USC Trojans quarterback Caleb Williams entered the 2023 season viewed as the consensus best player in college football and the consensus choice to be the No. 1 pick in the 2024 NFL Draft. With Williams’ collegiate career likely over, it seems the 2023 season raised bigger questions about Williams’ transition to the NFL.
The buzz surrounding Williams heading into the fall was sensational. Some scouts compared the reigning Heisman Trophy winner’s physical talents to Patrick Mahomes. Based on evaluations from his film in 2022, NFL teams believed Williams belonged in the same class as generational quarterback prospects.
- Caleb Williams college stats (career): 10,082 passing yards, 93 passing touchdowns, 169.3 QB rating, 66.9 percent completion rate, 960 rushing yards, 27 rushing touchdowns
Even a former college football coach who worked closely with Andrew Luck and watched Trevor Lawrence believed Williams’ talents made him one of the best quarterback prospects ever. He was held in such high regard that reports of him wanting an ownership stake in the NFL team that drafts him weren’t immediately scoffed at.
However, conversations changed as the Trojans started to slip down the top 25 college football rankings and Williams’ effectiveness dipped. There’s now a strong debate around the league over who is the No. 1 quarterback between Williams and North Carolina’s Drake Maye. While many are still high on the Trojans’ star, he does have a more magnified on-field concern in the eyes of NFL teams.
NFL Teams’ Biggest On-field Knock On Caleb Williams Scouting Report
On the Yahoo Sports’ Inside Coverage podcast, NFL insider Charles Robinson addressed NFL teams’ primary football concern with Williams when evaluating his film.
“On-field football, you’re hearing more about Caleb Williams now that is concerning teams is how much he’s operating in sortof an unscripted manner on offense. He’s running around, his feet aren’t always set the way they should be, there’s a Johnny Manziel-esque quality to it when he was at A&M. Where Johnny, a lot of the times, it looked like the offense was just Johnny trying to make a play, make something big happen. I think teams are starting to see some of that with Caleb Williams, especially in this last season, and they’re going to nitpick at that.Charles Robinson on biggest concern NFL teams have with Caleb Williams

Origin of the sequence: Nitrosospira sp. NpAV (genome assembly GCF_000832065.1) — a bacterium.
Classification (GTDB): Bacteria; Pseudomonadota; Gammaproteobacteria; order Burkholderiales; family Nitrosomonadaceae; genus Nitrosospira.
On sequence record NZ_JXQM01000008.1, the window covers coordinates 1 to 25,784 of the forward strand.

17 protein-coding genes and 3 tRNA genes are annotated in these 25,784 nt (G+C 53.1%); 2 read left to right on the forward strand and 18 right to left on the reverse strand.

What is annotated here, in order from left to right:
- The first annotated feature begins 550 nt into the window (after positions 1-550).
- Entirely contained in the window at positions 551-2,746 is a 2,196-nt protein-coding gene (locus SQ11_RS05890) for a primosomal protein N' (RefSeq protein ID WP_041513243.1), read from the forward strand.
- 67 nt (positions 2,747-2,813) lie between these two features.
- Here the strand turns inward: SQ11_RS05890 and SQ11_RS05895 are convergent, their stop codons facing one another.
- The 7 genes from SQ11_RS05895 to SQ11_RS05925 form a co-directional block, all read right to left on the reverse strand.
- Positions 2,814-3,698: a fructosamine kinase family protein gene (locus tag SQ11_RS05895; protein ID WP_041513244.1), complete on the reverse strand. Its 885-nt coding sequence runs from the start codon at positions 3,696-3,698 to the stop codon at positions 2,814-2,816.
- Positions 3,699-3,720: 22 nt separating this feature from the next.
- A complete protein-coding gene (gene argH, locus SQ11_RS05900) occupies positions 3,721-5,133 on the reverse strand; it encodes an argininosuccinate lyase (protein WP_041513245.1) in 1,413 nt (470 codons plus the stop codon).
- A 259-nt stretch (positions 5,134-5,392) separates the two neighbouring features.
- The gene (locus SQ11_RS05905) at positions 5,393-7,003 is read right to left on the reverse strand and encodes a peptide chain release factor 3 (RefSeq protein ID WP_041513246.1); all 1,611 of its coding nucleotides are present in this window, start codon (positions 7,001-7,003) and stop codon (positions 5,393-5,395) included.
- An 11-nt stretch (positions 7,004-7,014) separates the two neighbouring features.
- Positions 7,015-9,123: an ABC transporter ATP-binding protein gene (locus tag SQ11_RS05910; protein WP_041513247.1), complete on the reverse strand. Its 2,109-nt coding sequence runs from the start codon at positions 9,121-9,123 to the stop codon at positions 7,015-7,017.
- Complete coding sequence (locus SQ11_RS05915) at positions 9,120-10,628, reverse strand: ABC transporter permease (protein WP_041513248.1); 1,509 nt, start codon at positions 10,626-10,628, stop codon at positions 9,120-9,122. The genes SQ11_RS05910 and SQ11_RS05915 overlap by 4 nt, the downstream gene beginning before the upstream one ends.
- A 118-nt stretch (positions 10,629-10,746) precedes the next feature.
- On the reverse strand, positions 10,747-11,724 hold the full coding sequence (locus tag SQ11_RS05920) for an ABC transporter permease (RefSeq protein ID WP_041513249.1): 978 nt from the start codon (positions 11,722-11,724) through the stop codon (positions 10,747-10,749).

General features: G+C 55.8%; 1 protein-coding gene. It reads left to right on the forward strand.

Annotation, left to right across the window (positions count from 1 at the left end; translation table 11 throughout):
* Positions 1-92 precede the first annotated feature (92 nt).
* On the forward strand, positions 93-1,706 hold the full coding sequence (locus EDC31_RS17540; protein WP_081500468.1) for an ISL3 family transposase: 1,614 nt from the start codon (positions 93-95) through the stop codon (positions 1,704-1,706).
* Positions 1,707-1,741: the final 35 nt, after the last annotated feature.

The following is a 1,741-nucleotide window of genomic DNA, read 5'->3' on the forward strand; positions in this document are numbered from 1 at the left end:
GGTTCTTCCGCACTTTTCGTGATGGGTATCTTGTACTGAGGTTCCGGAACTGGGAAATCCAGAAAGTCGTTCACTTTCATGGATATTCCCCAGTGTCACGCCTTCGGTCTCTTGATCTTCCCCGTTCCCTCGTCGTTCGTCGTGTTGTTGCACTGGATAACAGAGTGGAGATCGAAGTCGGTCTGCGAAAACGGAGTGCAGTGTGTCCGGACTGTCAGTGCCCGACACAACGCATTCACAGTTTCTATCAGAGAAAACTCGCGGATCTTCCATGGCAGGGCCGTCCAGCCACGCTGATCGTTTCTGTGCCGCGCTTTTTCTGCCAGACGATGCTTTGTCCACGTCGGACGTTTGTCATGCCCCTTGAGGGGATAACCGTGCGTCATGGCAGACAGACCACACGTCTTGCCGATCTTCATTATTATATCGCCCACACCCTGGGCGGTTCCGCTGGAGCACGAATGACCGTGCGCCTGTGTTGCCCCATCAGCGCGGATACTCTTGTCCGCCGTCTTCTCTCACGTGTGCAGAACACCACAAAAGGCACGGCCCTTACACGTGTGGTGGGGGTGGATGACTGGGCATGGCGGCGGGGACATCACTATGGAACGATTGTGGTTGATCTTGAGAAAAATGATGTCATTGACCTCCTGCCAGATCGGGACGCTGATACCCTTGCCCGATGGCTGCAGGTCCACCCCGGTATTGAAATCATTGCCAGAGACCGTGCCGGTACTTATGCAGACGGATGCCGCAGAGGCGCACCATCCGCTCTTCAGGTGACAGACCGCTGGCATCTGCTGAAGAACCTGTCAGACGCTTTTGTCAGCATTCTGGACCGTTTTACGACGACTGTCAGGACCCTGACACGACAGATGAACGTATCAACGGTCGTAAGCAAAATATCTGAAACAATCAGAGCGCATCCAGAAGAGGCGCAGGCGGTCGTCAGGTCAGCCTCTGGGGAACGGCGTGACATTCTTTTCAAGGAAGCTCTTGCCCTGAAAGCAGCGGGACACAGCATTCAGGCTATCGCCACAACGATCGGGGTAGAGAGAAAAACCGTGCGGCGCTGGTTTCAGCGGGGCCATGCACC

Some of Williams’ best plays occurred when the original play design broke down and he had to create something independently. It’s a rare ability, usually only seen in NFL stars like Mahomes, Josh Allen and Lamar Jackson. However, NFL evaluators are correct that the best path to sustained success as an elite quarterback at the next level is the ability to operate within the structure of the offense and take what the defense gives.
However, context also matters. One of the biggest reasons Williams had to make so many plays on his last season was either due to a bad play call, the collapse of the Trojans’ offensive line or just great execution by the defense. One way to highlight that, per Pro Football Focus, USC’s offensive line ranked 124th in Pass Blocking Efficiency (88.3). The Trojans were one of just six Pac-12 teams to allow 100-plus pressures during the regular season and one of only three to reach that mark on fewer than 500 dropbacks.
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Of course, the concern exists for a reason. NFL teams have plenty of film on Williams’ ability to create on his own and that rare gift is one of the reasons he’s still viewed as a generational physical talent. He’ll just enter the NFL with teams wondering how he’ll perform within the structure of an offense.
“We also need to know that you can sit inside a structured offense and go through your reads and just play quarteback. Play quarterback, don’t play playmaker.”Yahoo Sports’ Charles Robinson on what NFL teams want from Caleb Williams
It’s not an unfair criticism of Williams, especially given his performance late in the year. Among qualified starting quarterbacks this season, Williams ranked 11th in NFL QB rating vs pressure (81.6) and he was 16th in completion rate (47.6 percent) when pressured with four interceptions and he ranked 51st in PFF grade.
Considering teams picking atop the 2024 NFL Draft likely won’t have quality offensive lines, Williams will face more pressure and the defenders he’s facing will be much faster and have a better understanding of how to stop him. While there are some slight risks, though, Williams’ upside can still make him the No. 1 overall pick and a star at the next level.